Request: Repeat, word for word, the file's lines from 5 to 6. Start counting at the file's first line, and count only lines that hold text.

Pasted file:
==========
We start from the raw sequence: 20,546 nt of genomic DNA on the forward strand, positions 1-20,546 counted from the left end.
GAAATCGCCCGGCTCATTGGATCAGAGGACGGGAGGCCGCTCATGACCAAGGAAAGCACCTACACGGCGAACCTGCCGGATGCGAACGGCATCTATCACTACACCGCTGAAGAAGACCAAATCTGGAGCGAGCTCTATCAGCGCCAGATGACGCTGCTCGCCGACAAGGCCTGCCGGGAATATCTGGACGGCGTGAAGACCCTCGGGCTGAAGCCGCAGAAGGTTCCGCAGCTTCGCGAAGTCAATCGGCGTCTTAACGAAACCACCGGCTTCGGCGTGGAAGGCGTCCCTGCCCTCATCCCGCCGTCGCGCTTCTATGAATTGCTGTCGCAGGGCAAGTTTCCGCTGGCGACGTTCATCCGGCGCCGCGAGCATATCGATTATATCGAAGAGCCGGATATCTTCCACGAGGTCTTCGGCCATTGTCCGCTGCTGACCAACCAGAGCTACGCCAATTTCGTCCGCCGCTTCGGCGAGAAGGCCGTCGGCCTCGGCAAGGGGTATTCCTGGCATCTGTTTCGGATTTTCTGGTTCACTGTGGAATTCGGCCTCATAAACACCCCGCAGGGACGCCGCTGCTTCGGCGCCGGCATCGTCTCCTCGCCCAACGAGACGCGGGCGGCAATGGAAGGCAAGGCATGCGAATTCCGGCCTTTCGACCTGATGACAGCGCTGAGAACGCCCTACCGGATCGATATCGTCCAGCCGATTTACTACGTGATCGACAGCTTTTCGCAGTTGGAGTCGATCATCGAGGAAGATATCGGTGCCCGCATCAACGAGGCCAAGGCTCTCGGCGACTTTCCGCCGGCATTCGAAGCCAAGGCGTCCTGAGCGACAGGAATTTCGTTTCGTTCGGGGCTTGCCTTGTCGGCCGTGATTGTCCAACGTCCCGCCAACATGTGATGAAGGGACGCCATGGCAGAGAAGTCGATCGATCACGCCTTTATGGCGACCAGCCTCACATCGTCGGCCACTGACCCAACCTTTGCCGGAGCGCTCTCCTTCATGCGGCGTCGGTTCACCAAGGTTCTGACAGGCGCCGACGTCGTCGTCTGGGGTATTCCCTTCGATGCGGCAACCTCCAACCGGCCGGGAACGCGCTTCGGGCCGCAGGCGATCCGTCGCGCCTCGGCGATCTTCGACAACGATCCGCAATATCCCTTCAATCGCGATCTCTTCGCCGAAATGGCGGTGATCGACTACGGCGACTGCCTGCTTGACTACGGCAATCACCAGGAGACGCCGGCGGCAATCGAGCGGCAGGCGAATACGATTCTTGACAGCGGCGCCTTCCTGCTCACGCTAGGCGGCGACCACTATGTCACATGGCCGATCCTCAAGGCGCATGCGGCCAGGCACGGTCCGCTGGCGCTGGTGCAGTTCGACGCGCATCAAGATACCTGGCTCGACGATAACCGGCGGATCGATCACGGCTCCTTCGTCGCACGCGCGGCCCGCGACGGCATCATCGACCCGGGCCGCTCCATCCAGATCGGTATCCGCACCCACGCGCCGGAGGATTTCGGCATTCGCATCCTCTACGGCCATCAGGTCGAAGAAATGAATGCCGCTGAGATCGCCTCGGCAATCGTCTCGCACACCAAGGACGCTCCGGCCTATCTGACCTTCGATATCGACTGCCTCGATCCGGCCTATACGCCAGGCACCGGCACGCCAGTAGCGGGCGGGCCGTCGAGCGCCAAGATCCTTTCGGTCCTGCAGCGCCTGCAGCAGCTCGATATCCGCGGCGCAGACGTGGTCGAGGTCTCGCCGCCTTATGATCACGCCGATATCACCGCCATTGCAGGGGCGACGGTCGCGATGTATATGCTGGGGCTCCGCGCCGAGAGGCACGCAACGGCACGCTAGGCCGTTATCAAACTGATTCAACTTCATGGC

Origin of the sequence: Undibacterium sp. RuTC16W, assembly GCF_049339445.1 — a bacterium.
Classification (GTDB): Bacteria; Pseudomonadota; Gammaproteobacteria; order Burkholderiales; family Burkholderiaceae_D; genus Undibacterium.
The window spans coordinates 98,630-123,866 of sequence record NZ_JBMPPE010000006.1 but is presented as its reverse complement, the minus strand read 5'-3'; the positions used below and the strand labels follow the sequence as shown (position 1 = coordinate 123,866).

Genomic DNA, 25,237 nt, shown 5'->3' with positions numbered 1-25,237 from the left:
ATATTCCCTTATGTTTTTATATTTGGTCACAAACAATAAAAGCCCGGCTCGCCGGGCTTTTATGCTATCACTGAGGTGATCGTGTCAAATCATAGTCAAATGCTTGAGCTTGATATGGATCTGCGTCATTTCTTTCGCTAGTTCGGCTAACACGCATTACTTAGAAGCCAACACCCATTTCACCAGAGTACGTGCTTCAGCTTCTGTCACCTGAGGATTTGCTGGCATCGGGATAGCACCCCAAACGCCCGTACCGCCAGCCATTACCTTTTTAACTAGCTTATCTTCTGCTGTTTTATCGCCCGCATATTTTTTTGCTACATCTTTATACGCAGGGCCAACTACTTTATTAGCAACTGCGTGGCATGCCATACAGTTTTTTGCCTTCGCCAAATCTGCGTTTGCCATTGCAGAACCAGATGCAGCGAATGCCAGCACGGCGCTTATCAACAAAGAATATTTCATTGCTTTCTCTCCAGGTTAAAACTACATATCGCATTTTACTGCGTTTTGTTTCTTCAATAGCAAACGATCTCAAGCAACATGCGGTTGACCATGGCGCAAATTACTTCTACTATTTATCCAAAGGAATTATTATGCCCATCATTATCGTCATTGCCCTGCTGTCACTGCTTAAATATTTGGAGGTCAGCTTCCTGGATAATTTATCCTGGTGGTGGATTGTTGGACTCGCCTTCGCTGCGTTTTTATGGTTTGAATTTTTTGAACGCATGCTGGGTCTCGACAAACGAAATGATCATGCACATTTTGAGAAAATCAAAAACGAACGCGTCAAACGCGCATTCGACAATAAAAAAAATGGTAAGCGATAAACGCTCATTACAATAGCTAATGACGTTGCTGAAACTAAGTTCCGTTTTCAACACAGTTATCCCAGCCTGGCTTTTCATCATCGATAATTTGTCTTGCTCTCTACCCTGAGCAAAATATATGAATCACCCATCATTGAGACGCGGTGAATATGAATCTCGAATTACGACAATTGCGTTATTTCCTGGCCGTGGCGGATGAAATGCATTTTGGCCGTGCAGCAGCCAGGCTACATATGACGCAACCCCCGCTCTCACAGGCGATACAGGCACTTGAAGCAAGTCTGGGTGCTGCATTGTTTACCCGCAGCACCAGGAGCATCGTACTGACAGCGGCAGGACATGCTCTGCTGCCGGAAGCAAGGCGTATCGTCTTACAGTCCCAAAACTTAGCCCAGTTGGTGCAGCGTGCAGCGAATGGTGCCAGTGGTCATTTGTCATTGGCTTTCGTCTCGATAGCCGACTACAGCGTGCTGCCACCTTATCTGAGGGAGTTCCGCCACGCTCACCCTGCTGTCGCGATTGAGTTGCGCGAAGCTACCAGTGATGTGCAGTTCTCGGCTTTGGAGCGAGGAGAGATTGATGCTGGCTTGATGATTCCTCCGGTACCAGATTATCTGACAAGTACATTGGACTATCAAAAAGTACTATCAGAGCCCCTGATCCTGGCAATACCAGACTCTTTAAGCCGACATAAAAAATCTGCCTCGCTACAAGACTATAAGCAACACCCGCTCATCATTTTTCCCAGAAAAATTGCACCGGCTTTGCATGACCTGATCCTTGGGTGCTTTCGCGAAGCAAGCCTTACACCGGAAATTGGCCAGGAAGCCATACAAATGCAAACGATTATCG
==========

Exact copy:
The window spans coordinates 98,630-123,866 of sequence record NZ_JBMPPE010000006.1 but is presented as its reverse complement, the minus strand read 5'-3'; the positions used below and the strand labels follow the sequence as shown (position 1 = coordinate 123,866).

Genomic DNA, 25,237 nt, shown 5'->3' with positions numbered 1-25,237 from the left: